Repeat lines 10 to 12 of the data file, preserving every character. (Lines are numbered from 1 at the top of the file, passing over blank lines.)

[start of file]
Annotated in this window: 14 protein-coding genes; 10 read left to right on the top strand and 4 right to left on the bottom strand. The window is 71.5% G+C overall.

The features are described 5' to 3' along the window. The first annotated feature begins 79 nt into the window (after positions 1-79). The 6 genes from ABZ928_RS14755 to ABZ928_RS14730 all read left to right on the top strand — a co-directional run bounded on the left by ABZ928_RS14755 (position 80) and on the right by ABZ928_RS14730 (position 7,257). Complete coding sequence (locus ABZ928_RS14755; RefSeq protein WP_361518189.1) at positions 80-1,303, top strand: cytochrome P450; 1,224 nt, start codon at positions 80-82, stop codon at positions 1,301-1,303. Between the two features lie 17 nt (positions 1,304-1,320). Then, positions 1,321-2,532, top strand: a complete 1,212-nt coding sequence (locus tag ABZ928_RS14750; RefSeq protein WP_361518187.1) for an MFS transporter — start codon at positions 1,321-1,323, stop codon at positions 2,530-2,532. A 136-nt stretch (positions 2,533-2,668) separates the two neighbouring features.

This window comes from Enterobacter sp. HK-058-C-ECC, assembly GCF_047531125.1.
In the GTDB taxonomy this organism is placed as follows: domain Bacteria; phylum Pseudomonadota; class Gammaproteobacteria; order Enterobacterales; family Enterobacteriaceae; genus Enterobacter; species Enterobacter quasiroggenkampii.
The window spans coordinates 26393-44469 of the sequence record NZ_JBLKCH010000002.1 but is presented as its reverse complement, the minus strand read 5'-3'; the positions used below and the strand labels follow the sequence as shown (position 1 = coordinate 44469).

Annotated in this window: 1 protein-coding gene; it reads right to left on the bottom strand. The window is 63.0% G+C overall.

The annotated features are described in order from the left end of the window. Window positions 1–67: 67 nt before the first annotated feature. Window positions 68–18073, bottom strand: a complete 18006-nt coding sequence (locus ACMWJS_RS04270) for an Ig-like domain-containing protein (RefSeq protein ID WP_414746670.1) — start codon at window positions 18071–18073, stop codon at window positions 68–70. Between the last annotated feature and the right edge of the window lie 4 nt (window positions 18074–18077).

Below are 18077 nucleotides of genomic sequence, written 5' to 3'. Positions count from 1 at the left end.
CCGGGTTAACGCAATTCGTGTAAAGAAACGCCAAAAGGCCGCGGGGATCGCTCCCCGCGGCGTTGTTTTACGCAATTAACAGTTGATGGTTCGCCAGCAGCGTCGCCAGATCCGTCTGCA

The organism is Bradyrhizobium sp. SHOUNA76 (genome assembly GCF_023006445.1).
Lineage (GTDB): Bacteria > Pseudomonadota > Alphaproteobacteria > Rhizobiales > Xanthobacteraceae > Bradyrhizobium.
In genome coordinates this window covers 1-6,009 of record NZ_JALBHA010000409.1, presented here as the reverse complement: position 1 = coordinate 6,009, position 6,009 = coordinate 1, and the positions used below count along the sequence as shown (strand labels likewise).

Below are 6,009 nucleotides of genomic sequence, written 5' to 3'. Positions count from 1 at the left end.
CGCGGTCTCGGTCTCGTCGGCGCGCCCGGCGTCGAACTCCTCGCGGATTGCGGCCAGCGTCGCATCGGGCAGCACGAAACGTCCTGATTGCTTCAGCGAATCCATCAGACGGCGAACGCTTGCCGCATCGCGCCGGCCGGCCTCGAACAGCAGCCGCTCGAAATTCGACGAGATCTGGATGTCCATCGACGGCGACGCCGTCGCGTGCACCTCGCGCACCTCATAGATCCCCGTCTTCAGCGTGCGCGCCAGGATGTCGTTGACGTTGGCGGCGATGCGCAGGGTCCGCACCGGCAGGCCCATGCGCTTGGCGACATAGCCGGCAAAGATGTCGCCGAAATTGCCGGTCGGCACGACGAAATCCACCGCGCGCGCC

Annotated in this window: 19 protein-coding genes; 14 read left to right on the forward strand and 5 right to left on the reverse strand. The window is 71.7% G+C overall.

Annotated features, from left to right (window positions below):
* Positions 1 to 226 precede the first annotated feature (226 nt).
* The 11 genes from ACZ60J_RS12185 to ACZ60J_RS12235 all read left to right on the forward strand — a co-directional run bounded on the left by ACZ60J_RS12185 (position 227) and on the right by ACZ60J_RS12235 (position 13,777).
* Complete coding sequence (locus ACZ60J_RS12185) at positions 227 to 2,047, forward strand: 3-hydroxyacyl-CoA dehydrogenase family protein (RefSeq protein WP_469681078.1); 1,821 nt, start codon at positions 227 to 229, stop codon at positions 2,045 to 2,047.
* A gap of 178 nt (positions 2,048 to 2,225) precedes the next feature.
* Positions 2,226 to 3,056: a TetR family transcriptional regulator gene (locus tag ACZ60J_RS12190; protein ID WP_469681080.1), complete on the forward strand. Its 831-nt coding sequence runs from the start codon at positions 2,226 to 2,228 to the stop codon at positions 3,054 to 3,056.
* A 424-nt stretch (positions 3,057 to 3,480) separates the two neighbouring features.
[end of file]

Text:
The organism is Bradyrhizobium sp. SHOUNA76 (genome assembly GCF_023006445.1).
Lineage (GTDB): Bacteria > Pseudomonadota > Alphaproteobacteria > Rhizobiales > Xanthobacteraceae > Bradyrhizobium.
In genome coordinates this window covers 1-6,009 of record NZ_JALBHA010000409.1, presented here as the reverse complement: position 1 = coordinate 6,009, position 6,009 = coordinate 1, and the positions used below count along the sequence as shown (strand labels likewise).